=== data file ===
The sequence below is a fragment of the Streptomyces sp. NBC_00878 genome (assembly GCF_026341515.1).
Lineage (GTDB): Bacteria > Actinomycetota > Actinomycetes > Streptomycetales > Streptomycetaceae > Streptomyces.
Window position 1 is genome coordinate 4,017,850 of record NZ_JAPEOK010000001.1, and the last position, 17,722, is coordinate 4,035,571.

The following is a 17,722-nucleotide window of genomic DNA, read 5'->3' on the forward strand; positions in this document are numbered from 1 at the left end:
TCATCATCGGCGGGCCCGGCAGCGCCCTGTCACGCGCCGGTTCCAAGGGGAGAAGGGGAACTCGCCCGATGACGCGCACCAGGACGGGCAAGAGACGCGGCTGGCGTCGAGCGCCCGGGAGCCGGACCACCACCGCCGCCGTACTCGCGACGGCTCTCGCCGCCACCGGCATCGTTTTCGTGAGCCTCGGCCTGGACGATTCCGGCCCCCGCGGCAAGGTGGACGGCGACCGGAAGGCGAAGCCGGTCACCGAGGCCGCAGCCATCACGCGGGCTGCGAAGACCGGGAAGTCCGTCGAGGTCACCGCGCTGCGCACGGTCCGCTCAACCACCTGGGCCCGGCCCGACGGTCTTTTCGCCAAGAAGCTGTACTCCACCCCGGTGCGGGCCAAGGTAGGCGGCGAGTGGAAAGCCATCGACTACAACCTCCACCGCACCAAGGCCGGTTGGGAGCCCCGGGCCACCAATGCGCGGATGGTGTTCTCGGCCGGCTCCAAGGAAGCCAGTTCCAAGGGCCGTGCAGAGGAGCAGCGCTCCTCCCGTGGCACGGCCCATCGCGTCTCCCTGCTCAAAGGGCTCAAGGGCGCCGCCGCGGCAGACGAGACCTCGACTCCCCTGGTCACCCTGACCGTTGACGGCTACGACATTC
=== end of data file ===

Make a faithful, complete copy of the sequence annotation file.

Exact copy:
The sequence below is a fragment of the Streptomyces sp. NBC_00878 genome (assembly GCF_026341515.1).
Lineage (GTDB): Bacteria > Actinomycetota > Actinomycetes > Streptomycetales > Streptomycetaceae > Streptomyces.
Window position 1 is genome coordinate 4,017,850 of record NZ_JAPEOK010000001.1, and the last position, 17,722, is coordinate 4,035,571.

The following is a 17,722-nucleotide window of genomic DNA, read 5'->3' on the forward strand; positions in this document are numbered from 1 at the left end:
TCATCATCGGCGGGCCCGGCAGCGCCCTGTCACGCGCCGGTTCCAAGGGGAGAAGGGGAACTCGCCCGATGACGCGCACCAGGACGGGCAAGAGACGCGGCTGGCGTCGAGCGCCCGGGAGCCGGACCACCACCGCCGCCGTACTCGCGACGGCTCTCGCCGCCACCGGCATCGTTTTCGTGAGCCTCGGCCTGGACGATTCCGGCCCCCGCGGCAAGGTGGACGGCGACCGGAAGGCGAAGCCGGTCACCGAGGCCGCAGCCATCACGCGGGCTGCGAAGACCGGGAAGTCCGTCGAGGTCACCGCGCTGCGCACGGTCCGCTCAACCACCTGGGCCCGGCCCGACGGTCTTTTCGCCAAGAAGCTGTACTCCACCCCGGTGCGGGCCAAGGTAGGCGGCGAGTGGAAAGCCATCGACTACAACCTCCACCGCACCAAGGCCGGTTGGGAGCCCCGGGCCACCAATGCGCGGATGGTGTTCTCGGCCGGCTCCAAGGAAGCCAGTTCCAAGGGCCGTGCAGAGGAGCAGCGCTCCTCCCGTGGCACGGCCCATCGCGTCTCCCTGCTCAAAGGGCTCAAGGGCGCCGCCGCGGCAGACGAGACCTCGACTCCCCTGGTCACCCTGACCGTTGACGGCTACGACATTC